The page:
https://doi.org/10.1371/journal.pone.0167146.g002

Comparing baseline characteristics in patients with and without post-infusion hypophosphatemia after i.v. iron showed significant differences in baseline phosphate, haemoglobin and the choice of i.v. iron preparation (Table 1, Table B in S1 File). This finding was confirmed, when 8 patients with a priori hypophosphatemia were excluded from the analysis. In the hypophosphatemia group more patients received i.v. iron doses >0.5 g (88.4% vs. 65.4%, p = 0.09), but this difference did not reach statistical significance. Regression analysis for baseline predictors of hypophosphatemia revealed that only that the choice of substance (FCM or IIM) and baseline phosphate concentration were independent predictors for the development of hypophosphatemia after i.v. iron treatment (Table 2).

thumbnail
Table 1. Clinical and biochemical parameters at baseline in patients who developed hypophosphatemia compared with patients who did not develop hypophosphatemia.

https://doi.org/10.1371/journal.pone.0167146.t001

thumbnail
Table 2. Binary logistic regression analysis for the prediction of hypophosphatemia after treatment with i.v. iron.

All variables listed in Table A in the S1 File were tested, but only significant predictors of hypophosphatemia on univariate analysis are listed below.

https://doi.org/10.1371/journal.pone.0167146.t002

The temporal relation between i.v. iron and hypophosphatemia is shown in Fig 3, which highlights that the lowest phosphate concentrations were found in those patients, who had their first phosphate measurement within the first 60 days after i.v. iron administration. However, mild hypophosphatemia was also found in patients with longer time intervals between treatment and follow-up. In the 17 patients with follow-up phosphate measurements, the median time to normalization of phosphate after a single iron infusion was 84 days (first–third quartile: 62–185 days) and the median time with documented hypophosphatemia was 41 days (first–third quartile: 22–81 days). In all 13 of 17 patients with prolonged hypophosphatemia over 2 months was confirmed by repeated phosphate measurements. Three patients, who received repeated i.v. iron before normalization of plasma phosphate were excluded from this analysis.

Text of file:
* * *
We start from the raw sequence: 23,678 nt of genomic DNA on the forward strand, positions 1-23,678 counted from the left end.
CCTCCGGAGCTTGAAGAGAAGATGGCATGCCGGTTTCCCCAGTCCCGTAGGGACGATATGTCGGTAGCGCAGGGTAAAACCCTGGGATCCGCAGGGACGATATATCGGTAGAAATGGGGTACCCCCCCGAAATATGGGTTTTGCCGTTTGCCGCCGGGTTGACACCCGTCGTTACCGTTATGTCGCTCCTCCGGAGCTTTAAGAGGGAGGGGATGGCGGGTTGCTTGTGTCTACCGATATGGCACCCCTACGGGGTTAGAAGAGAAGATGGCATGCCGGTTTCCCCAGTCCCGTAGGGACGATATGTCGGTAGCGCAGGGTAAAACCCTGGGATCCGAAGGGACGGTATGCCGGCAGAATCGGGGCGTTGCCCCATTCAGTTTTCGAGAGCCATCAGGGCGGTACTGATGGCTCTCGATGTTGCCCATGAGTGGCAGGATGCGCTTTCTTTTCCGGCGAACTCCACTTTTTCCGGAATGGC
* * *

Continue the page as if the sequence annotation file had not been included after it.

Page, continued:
thumbnail
Fig 3. Post-treatment phosphate concentration plotted against the time interval between the plasma phosphate measurement and iron treatment.

Different symbols indicate the iron preparation given.

https://doi.org/10.1371/journal.pone.0167146.g003

To study potential causes of hypophosphatemia in this cohort of patients, the main regulators of phosphate homeostasis iFGF-23, cFGF-23, PTH and Vitamin D were measured in archival samples. The group of patients who developed hypophosphatemia had an increase in median iFGF-23 whereas median iFGF23 decreased in patients who maintained their phosphate within the normal range (34.3 pg/ml vs. -9.7 pg/ml). This difference was statistically significant (p = 0.049, Table 3). In contrast, the changes in serum concentrations of the biologically inactive C-terminal fragment of FGF-23, Vitamin D or parathyroid hormone (PTH) did not discriminate between both patient groups. When markers of phosphate homeostasis were compared in the entire group of patients before and after i.v. iron therapy, median cFGF-23 was significantly lower and median alkaline phosphatase was significantly higher after i.v. iron than at baseline (Table 4).